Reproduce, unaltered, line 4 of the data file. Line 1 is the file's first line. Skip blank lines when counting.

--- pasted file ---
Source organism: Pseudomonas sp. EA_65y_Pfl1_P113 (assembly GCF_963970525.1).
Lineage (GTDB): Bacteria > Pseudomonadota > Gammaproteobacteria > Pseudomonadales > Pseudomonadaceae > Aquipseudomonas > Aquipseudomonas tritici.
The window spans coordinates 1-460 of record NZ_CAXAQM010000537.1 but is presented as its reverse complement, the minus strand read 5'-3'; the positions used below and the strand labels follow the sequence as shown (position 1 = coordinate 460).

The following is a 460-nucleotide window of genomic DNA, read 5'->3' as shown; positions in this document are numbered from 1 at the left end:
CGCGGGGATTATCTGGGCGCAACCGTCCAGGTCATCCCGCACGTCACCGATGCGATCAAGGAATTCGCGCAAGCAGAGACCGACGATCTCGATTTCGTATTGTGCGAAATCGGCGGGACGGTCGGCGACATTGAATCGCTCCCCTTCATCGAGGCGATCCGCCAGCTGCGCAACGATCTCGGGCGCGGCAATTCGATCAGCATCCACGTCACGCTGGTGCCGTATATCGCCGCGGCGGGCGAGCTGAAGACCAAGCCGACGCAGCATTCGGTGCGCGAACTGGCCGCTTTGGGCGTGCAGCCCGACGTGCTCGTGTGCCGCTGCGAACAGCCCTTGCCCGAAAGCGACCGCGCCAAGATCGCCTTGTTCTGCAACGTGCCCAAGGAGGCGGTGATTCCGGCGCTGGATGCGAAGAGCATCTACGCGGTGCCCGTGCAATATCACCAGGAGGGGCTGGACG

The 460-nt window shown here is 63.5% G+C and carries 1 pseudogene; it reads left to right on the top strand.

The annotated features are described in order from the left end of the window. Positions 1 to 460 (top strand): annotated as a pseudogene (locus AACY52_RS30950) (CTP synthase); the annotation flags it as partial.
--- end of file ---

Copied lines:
The following is a 460-nucleotide window of genomic DNA, read 5'->3' as shown; positions in this document are numbered from 1 at the left end: